Amongst all of the elite athletes gathering at the World Championships in Doha, not many have a story quite like South African long jumper Luvo Manyonga. In 2012 his career looked to be over after he was banned for 18 months for failing a drugs test, something several athletes have done during their career as they look to gain an advantage by taking performance-enhancing drugs.
But Manyonga wasn’t taking drugs to enhance his athletic performance. He was addicted to crystal meth.
In his own words, he was just ‘five per cent away from death’ at his lowest point yet this week he will look to defend his crown as the men’s long jump world champion. It is a quite remarkable turnaround for an incredible athlete with the world record in his sights.
His turbulent journey to stardom began in his homeland. With an unquestionable talent, he became world junior long jump champion in 2010 before finishing fifth at his first senior World Championships the following year at the tender age of 20. By that point, though, he had already had his first experience of crystal meth.
In an interview with the Independent last year he explained: “I was just this nosey kid growing up, wanting to have fun, experience things. I was 18 when I first did it. I was with my friends, we had a little bit too much to drink and then things went overboard and we started trying things, everything.”
When things seemed to be going from strength-to-strength in the young star’s career, tragedy struck. His trainer and good friend, Mario Smith, died in a car crash on his way to training. This was made worse by the fact that Manyonga had been living with Smith to be closer to the national training complex and was left alone after his death.
It is perhaps too easy - naive even - to pin this as the pivotal moment for the long jumper, who was on the hunt for ‘fun’ from a young age.
“There was no one thing. I was just a kid in a township with money, wanting to have fun. I didn’t know that I was going to get hooked and become an addict and stuff like that. I got too caught up in it.
His 18-month ban came at the worst time as he missed the London Olympics as a consequence, but help would come from an unlikely source as he attempted to reverse the spiral. Irishman John McGrath, a conditioning coach, was holidaying in South Africa in 2010 and couldn’t bring himself to leave, such was his love for the country.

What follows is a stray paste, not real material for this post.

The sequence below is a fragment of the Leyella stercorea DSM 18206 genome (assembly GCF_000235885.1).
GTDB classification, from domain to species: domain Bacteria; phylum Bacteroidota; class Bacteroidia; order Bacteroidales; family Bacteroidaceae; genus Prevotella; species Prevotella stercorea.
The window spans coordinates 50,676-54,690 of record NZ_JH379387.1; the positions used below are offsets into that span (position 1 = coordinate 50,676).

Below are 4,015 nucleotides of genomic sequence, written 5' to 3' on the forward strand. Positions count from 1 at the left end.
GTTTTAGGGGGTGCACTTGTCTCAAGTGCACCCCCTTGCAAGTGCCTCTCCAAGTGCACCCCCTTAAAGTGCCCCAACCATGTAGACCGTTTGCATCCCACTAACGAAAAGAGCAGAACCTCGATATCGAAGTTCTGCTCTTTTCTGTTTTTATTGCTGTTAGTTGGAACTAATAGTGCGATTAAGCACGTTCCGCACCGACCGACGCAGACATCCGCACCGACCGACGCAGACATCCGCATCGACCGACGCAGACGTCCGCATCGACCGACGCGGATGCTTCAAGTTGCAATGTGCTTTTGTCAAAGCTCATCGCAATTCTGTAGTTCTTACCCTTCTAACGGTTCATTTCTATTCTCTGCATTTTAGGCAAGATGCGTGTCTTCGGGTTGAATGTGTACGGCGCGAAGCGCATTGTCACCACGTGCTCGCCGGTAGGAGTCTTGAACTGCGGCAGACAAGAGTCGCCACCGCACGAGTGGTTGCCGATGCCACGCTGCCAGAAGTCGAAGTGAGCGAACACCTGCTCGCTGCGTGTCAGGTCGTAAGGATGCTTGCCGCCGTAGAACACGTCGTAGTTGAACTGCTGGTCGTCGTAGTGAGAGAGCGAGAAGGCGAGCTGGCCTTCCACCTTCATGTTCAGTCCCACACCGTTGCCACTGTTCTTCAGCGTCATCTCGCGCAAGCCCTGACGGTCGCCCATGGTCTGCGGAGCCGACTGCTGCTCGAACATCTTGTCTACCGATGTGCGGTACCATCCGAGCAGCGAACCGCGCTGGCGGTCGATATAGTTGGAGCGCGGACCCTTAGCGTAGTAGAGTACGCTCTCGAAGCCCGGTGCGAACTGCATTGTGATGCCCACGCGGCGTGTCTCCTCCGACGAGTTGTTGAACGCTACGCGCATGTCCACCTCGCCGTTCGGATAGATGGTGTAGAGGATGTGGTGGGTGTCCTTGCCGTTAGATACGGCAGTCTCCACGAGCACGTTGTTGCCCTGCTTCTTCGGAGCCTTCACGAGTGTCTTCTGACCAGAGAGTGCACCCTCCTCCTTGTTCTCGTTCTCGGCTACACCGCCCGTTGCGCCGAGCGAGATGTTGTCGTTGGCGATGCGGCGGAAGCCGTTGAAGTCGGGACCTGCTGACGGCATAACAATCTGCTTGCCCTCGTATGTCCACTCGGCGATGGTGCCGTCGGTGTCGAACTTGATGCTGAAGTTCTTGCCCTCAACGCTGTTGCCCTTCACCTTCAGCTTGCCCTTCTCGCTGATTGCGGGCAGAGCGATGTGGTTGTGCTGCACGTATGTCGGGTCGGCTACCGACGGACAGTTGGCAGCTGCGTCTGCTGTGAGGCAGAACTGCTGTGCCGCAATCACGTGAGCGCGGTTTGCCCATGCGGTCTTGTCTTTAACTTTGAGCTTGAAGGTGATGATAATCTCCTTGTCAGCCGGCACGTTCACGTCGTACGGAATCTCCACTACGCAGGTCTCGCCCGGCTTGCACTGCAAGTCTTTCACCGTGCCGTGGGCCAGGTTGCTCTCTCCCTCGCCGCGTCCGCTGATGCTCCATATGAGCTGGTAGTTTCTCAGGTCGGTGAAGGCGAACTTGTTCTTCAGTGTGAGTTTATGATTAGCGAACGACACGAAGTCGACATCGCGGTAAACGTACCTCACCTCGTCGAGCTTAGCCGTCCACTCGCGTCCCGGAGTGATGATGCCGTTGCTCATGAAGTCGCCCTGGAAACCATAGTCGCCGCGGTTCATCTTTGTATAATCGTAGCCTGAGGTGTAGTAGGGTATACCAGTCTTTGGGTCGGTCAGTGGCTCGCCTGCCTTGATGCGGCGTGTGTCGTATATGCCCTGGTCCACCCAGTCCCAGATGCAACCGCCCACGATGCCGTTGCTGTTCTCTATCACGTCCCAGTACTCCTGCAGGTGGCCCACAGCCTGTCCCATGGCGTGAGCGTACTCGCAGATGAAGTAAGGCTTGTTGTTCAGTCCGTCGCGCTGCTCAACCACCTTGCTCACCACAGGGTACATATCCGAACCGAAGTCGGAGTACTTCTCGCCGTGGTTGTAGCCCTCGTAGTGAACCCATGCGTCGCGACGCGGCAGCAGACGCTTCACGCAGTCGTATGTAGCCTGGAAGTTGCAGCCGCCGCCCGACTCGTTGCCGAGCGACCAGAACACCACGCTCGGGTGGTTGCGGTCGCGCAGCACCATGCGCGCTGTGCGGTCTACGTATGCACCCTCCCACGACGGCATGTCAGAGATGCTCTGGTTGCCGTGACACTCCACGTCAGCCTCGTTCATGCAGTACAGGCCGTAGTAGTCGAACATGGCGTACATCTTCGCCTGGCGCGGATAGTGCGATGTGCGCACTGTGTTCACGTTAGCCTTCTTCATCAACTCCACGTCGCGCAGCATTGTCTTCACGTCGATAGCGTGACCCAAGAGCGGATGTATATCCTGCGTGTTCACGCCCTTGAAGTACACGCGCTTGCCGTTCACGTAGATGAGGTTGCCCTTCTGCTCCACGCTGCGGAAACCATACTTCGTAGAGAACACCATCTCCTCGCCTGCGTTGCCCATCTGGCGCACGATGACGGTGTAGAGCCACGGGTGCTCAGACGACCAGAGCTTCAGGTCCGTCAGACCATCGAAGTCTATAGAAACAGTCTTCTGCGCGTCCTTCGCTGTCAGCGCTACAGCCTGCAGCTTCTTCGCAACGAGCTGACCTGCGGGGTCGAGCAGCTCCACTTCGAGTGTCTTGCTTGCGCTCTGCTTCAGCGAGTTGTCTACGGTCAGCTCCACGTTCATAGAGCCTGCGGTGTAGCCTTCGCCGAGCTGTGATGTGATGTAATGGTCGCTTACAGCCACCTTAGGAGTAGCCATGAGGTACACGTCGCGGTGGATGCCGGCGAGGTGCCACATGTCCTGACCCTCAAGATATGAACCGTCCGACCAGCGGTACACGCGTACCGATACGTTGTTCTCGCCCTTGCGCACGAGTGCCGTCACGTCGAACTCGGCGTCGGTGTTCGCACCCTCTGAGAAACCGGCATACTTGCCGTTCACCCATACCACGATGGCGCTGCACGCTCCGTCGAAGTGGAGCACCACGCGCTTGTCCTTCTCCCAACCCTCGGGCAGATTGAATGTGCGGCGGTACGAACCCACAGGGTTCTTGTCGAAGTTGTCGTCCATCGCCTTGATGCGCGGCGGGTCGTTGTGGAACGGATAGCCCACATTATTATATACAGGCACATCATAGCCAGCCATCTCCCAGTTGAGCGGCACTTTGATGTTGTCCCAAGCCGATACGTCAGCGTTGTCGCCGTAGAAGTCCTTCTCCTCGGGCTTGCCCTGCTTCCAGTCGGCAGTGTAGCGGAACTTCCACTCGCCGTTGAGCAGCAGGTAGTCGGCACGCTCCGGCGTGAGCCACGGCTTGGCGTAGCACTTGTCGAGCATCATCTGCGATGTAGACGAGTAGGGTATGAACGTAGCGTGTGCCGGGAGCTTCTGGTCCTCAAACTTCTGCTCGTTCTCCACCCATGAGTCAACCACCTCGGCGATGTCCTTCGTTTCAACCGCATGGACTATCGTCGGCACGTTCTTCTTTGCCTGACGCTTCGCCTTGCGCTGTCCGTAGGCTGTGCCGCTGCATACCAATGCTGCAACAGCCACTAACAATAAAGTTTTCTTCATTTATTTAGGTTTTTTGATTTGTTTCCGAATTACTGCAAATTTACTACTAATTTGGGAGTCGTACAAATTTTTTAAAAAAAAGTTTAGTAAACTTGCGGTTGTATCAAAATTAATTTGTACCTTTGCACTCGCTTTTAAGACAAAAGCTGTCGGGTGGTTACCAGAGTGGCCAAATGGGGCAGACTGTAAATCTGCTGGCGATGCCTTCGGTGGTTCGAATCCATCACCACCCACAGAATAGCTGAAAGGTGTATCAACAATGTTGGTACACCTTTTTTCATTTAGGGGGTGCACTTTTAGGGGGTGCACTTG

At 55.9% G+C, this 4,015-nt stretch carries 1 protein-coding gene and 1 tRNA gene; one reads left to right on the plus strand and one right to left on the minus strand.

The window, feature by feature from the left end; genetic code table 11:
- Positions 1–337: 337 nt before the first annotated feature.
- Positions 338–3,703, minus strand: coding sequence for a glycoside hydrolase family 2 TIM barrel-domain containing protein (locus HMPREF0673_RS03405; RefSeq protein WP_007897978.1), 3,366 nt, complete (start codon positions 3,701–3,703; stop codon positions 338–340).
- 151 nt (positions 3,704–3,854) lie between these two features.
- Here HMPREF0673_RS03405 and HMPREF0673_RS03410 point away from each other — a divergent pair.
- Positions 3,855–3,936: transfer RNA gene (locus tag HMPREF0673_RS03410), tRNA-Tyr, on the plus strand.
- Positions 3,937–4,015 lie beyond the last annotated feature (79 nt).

He caught wind of Manyonga’s talent and tracked him down after multiple trips to Mbekweni. In 2014, the coach told the African publication Mail & Guardian: “As far as I can tell, there are only two ways he can go: he’ll either be standing on an Olympic podium, or he’ll be dead from an overdose by the time he’s 30.”
He was right. Two years later he stepped onto the podium at Rio to collect his Olympic silver medal and he will look to go one better than that in Tokyo next year, having missed out on the gold by only a single centimetre in Brazil.
McGrath continued: “I have travelled to 57 countries around the world for one thing or another and never, in 30 years, have I seen someone as straightforwardly gifted as Luvo.”
This gift, along with the hard work he has put in over the last few years has taken him from promising youngster to world champion. His win at the World Championships in London in 2017 was the crowning glory of his career so far but defending his crown in Doha would quite possible beat that achievement.
Alongside 400m World Record holder Wayde van Niekerk, Manyonga is now South Africa’s shining light in athletics.
He added: “My life doesn’t depend on sport, because I’m also a human being. My every day is about trying to change someone’s life. I’m not ashamed to talk about my past, as long as it’s helping someone else.”
“I’m hoping others who are following me can say: it doesn’t matter the situation, it doesn’t have to be a substance — sometimes it’s life itself — and other people can use my experience to change their situation. I’m a person who has experienced all things: from nobody to someone.”
His is quite the redemption story.
- The 2019 World Athletics Championships take place in Doha from September 27 to October 6.